Pablo Picasso's "Guernica" censored at U.N.
wrote the following on February 5, 2003, just weeks
before the US attacked and occupied Iraq. I penned the
article on the day US Secretary of State Colin Powell
had appeared at the UN to argue Iraq possessed Weapons
of Mass Destruction and needed to be disarmed by force.
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a working artist I was deeply troubled to hear the following
news. The reproduction of Picasso's famous antiwar mural,
Guernica, hanging at the entrance to the UN Security
Council, was censored in January, 2003.
agreed to paint a mural for the Spanish Pavilion of
the 1937 International World's Fair. Urged by representatives
of the Spanish Republic, then under siege by General
Franco and his Nazi allies, to paint something decrying
the fascist onslaught, Picasso was swayed by one particular
horrific incident. On April 26, 1937, Nazi war planes
obliterated the little Basque village in northern Spain
called Guernica. Hitler's forces pounded the village
from the air for hours, turning it into a sea of fire
and rubble. Over 1,600 civilians perished in the world's
first sustained aerial bombardment of a civilian population.
of the massacre reached Paris where Picasso was living.
Newspapers were filled with photographs of the smoldering
ruins of Guernica, and after having seen those photos
Picasso began working on sketches for a mural that was
to become one of his most famous works.
the World's Fair the mural was exhibited around the
world to help raise consciousness on the threat of fascism.
Once WWII began the mural was housed at the Museum of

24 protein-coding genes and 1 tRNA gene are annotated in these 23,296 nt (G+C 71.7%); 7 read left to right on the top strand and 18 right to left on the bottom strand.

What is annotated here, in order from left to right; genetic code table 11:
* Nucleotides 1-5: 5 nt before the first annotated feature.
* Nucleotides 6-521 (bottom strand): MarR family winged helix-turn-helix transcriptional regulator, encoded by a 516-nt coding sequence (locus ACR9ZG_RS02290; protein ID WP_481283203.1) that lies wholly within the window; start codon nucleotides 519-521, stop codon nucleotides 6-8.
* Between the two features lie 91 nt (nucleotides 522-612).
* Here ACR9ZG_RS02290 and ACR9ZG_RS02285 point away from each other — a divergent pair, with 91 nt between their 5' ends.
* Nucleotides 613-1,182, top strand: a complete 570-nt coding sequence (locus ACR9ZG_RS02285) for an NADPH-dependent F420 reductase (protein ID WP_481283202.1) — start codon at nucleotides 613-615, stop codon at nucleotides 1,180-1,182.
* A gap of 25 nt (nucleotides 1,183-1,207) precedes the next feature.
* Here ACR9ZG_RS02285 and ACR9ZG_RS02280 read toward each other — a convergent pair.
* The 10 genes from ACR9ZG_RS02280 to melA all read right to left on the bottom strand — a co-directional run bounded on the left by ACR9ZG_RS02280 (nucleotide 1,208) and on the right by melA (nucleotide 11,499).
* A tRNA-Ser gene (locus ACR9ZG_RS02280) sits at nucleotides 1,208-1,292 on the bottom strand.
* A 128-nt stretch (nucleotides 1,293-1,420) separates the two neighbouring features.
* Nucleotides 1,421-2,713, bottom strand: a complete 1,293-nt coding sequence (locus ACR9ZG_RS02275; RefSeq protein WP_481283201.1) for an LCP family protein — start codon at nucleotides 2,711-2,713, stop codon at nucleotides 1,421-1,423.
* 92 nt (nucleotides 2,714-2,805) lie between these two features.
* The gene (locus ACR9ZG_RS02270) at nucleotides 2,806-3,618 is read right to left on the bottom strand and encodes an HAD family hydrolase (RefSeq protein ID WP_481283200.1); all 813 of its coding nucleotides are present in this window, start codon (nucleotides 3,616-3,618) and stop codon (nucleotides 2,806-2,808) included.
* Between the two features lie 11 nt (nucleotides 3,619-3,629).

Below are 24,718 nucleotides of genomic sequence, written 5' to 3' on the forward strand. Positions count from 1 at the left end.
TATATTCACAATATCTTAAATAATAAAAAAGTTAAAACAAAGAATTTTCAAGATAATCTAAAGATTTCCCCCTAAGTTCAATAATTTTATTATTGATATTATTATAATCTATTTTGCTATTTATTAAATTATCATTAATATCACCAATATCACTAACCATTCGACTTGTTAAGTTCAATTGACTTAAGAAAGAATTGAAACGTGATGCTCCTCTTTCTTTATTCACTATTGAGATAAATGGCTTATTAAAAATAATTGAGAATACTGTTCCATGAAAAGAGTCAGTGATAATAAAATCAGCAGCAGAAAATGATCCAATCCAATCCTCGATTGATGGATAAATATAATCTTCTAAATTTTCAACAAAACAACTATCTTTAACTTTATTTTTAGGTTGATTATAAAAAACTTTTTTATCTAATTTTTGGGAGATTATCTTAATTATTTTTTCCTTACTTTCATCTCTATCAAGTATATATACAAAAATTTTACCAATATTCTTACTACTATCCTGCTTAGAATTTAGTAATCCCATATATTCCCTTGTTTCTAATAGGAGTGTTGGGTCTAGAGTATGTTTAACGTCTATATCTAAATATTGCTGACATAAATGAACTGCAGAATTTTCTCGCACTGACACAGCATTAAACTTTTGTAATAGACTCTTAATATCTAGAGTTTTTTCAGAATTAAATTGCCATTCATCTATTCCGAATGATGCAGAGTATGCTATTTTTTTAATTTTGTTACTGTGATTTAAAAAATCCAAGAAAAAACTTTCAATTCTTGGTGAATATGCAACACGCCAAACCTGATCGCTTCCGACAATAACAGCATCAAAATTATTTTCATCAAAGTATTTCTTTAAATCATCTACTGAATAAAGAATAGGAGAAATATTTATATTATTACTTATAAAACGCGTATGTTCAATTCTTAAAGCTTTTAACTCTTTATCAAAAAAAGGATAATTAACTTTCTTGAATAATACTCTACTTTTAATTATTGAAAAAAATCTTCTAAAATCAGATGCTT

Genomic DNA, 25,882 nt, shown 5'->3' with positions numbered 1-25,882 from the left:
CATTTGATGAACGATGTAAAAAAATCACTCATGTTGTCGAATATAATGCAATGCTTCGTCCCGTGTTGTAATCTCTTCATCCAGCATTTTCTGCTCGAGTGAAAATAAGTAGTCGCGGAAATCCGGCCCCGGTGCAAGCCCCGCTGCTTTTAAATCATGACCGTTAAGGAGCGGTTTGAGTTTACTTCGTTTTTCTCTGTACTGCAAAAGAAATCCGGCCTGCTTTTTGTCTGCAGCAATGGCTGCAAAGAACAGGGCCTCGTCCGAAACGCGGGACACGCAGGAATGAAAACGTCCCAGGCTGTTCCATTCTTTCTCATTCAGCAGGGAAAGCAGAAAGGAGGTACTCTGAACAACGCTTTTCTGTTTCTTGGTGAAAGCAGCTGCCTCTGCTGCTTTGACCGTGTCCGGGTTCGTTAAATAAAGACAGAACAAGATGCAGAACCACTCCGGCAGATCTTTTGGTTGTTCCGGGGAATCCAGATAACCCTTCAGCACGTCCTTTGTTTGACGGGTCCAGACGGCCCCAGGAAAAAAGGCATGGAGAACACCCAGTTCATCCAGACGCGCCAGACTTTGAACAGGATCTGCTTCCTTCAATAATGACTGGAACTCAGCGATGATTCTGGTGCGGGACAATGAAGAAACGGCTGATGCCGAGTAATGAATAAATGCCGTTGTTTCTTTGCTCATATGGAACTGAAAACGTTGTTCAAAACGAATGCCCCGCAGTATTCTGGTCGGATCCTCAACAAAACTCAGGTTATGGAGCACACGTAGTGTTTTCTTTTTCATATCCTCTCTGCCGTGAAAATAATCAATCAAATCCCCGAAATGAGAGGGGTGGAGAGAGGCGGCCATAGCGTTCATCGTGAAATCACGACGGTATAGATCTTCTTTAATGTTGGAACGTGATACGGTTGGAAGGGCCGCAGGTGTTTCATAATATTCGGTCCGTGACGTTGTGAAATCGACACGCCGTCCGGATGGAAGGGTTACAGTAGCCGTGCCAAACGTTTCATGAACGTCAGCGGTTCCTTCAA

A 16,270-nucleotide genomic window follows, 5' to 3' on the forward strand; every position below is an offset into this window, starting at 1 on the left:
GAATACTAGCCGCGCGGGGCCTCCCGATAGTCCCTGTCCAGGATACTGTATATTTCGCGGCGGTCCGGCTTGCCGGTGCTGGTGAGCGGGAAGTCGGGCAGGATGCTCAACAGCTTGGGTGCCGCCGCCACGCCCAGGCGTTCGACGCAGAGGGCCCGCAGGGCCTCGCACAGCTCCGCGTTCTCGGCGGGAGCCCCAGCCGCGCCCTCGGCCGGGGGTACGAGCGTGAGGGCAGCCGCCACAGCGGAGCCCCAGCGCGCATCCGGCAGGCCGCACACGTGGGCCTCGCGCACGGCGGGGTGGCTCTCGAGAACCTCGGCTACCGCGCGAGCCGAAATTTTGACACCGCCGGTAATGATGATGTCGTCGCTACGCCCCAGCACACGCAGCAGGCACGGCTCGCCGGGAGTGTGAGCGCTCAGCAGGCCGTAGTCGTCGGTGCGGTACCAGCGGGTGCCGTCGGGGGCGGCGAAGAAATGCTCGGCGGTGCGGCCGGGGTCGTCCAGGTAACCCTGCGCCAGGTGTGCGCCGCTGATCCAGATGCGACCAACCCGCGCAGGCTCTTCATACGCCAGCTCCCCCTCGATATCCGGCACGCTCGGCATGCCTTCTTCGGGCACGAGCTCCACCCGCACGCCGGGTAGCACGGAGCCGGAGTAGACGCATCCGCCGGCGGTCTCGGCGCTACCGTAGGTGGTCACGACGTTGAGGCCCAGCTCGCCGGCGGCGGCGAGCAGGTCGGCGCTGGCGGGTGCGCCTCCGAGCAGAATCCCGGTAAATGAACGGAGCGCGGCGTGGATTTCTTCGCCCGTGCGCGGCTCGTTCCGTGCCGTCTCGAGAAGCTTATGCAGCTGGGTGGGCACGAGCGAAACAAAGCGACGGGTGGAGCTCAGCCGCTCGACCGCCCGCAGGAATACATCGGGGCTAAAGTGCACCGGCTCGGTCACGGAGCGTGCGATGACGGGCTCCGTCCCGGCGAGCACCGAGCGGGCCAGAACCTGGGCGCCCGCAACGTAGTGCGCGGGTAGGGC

Modern Art in New York, though it made frequent trips
abroad. Nelson A. Rockefeller had a large tapestry reproduction
made of the famous mural, and donated it to the UN in
1985. The original mural is now housed in the Reina
Sofia, Spain's national museum of modern art.
January 27, 2003, the Guernica reproduction hanging
outside the entrance of the United Nations Security
Council, was covered with a large blue curtain. Press
Secretary of the UN, Fred Eckhard, said the covering
provided "an appropriate background for the cameras."
some were concerned that Picasso's antiwar masterwork
would not make a very good backdrop for speeches and
press conferences advocating the bombing and invasion
of Iraq. As the US talks about its "shock and awe"
strategy, the potential launching of over 800 Cruise
Missiles against Baghdad in two days, and its willingness
to use "bunker busting nuclear bombs" against
Iraq, Picasso's work is a chilling reminder of what
such military operations would mean for civilian populations.
Feb. 5th, 2003, US Secretary of State, Colin Powell
spoke before the United Nations to make his case for
a US attack on Iraq. Picasso's mural was completely
covered up and the flags of Security Council member
nations were placed before the censored artwork. As
Maureen Dowd, writing for the New York Times, wrote,
"Mr. Powell can't very well seduce the world into
bombing Iraq surrounded on camera by shrieking and mutilated
women, men, children, bulls and horses."
parliamentary representative Laurie
Brereton spoke before the Australian Parliament
on February 4th and said the following. "There
is a profound symbolism in pulling a shroud over this
great work of art. For throughout the debate on Iraq,
whether at the UN, in the US, or here in Australia,
there has been a remarkable degree of obfuscation, evasion
and denial, and never more so than when it comes to
the grim realities of military action."
censoring of Picasso's mural is illustrative of the
immense power of art. It is a civilizing force that
erases national boundaries and strengthens human solidarity.
In particular Picasso's masterwork continues to aim
a laser beam focus on the madness and inhumanity of
war, a message that transcends the barbarity suffered
by a small Basque village in 1937. As Picasso himself
once said, "Art is a lie that tells the truth."
The artist's profound mural still speaks the truth to
the people of the world, so much so that the powerful
feel compelled to censor it.
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article was updated on 4/25/2016, the 79th
anniversary of the bombing of Guernica.
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